Preventing Diseases

Disease can affect every part of the body, not least including: the brain, heart, lungs, kidneys, liver, and eyes. What can we do to reduce the chances of getting these diseases?

Influenza

Influenza is a viral infection, and a major cause of death for older people.Antibiotics have no effect, so prevention is all the more important. Without doubt, the single most effective preventive measure is to have an annual flu injection. The US Centers for Disease Control and Prevention recommends a yearly flu vaccine, by the end …

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Kidney Disease

The National Kidney Foundation states that 1 in 3 American adults is at risk for kidney disease. Major risk factors include diabetes, high blood pressure, a family history of kidney failure and being age 60 or older. Kidney disease often has no symptoms, and it can go undetected until very advanced. But a simple urine …

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Stroke

According to Wikipedia: A stroke is a medical condition in which poor blood flow to the brain results in cell death. There are two main types of stroke: ischemic, due to lack of blood flow, and hemorrhagic, due to bleeding. Both result in parts of the brain not functioning properly. Signs and symptoms of a …

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Cholesterol

According to the Mayo Clinic: Cholesterol is a waxy substance found in your blood. Your body needs cholesterol to build healthy cells, but high levels of cholesterol can increase your risk of heart disease. With high cholesterol, you can develop fatty deposits in your blood vessels. Eventually, these deposits grow, making it difficult for enough …

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Parkinson’s Disease

Parkinson’s disease is a condition in which parts of the brain become progressively damaged over many years. According to the UK National Health Service, the three main symptoms of Parkinson’s disease are: • involuntary shaking of particular parts of the body (tremor) • slow movement • stiff and inflexible muscles A person with Parkinson’s disease …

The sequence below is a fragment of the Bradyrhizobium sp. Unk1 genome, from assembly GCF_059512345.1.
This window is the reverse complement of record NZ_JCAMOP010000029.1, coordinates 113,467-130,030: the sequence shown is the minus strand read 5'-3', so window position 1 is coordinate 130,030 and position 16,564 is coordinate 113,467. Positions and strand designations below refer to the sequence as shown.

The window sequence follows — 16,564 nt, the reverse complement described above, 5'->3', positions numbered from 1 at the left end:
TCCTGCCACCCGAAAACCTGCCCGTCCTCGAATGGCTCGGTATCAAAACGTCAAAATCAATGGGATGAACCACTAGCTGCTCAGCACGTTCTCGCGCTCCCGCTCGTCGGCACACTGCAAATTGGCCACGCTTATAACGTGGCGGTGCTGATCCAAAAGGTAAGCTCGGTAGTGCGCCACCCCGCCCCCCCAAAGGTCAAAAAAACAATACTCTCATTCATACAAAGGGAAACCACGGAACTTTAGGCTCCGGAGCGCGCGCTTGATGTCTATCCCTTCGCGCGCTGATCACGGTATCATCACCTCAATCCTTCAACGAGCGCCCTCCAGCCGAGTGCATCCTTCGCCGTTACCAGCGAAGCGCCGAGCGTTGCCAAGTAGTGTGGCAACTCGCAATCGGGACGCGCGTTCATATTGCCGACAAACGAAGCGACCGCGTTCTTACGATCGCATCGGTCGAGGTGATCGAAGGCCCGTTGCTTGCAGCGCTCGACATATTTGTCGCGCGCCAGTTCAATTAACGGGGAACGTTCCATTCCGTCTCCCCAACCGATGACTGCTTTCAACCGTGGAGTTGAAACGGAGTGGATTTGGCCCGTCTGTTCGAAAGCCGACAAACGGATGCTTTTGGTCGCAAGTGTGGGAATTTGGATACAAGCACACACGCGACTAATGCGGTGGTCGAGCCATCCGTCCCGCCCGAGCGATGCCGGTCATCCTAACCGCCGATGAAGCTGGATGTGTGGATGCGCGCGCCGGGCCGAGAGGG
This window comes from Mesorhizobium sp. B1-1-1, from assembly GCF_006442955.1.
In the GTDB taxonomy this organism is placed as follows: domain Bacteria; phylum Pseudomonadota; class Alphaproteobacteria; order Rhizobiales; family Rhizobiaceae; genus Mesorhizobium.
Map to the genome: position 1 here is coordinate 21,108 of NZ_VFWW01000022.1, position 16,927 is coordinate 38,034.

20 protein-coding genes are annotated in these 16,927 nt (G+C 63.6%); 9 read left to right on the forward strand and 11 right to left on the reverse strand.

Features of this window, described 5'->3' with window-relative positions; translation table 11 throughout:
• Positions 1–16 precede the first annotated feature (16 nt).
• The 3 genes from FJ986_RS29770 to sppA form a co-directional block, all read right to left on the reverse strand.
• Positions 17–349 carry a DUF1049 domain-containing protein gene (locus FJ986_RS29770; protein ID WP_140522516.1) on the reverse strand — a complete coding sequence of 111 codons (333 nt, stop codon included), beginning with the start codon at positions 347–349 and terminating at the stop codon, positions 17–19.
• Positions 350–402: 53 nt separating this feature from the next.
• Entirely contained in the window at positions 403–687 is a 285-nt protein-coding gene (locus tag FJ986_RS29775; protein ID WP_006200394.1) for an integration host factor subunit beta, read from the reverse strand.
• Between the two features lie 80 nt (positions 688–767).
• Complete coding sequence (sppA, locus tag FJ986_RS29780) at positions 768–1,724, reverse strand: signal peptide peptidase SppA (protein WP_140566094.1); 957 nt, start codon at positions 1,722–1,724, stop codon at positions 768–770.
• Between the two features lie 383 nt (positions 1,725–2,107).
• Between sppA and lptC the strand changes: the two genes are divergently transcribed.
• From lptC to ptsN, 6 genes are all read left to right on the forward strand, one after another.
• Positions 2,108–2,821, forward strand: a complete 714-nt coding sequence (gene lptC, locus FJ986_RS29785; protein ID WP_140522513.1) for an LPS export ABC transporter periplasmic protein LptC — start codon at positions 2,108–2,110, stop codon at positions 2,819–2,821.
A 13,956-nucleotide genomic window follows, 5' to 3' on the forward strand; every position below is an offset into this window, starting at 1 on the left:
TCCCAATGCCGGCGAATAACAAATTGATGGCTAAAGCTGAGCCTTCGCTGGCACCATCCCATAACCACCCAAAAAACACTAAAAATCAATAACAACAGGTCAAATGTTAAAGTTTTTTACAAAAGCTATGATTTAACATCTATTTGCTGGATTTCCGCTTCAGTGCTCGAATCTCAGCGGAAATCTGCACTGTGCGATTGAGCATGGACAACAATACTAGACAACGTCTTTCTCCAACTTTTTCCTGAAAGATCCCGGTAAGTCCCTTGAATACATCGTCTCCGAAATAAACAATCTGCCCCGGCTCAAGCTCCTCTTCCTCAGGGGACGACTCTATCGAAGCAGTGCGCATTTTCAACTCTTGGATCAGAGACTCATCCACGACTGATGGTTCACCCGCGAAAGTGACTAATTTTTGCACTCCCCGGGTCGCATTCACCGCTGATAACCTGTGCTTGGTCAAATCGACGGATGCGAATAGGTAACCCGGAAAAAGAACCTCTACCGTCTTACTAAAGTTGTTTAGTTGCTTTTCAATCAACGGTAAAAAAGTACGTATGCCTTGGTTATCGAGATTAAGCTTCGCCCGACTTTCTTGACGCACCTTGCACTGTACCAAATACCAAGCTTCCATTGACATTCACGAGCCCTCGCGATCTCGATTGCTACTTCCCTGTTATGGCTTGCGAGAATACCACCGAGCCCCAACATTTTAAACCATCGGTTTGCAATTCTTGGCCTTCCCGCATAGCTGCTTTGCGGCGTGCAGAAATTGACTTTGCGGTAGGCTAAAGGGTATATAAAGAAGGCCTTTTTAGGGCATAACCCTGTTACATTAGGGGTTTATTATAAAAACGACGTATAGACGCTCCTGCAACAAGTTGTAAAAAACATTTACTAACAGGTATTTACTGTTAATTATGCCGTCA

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Diabetes

The most common form of diabetes is called Type 2 Diabetes, and whether or not you get this condition is largely under your control, ie. It is preventable. So, this is what we’ll be focusing on here. FYI: Type 2 is ten times more common than the inherited form Type 1, which is something you …

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Dementia

Most of us know of a friend or relative that’s been affected by dementia, with the saddest cases being where the person no longer even recognizes close family members. That’s why many people fear dementia more than cancer or other diseases. The UK National Health Service says that early symptoms to watch out for include: …

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Brain Training

I keep seeing advice that it’s important to keep my brain active, especially to delay the onset of dementia, or at least of its effects. But is this true? And if so, what should I do about it? Will a daily crossword or Sudoku be enough? The UK Alzheimer’s Society says that: “Keeping your mind …

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Heart Disease

For many of us, heart disease is perhaps the number one threat in terms of healthy longevity. And the bad news is that often the first attack is fatal. The UK National Health Service says that “Coronary heart disease is the term that describes what happens when your heart’s blood supply is blocked or interrupted …

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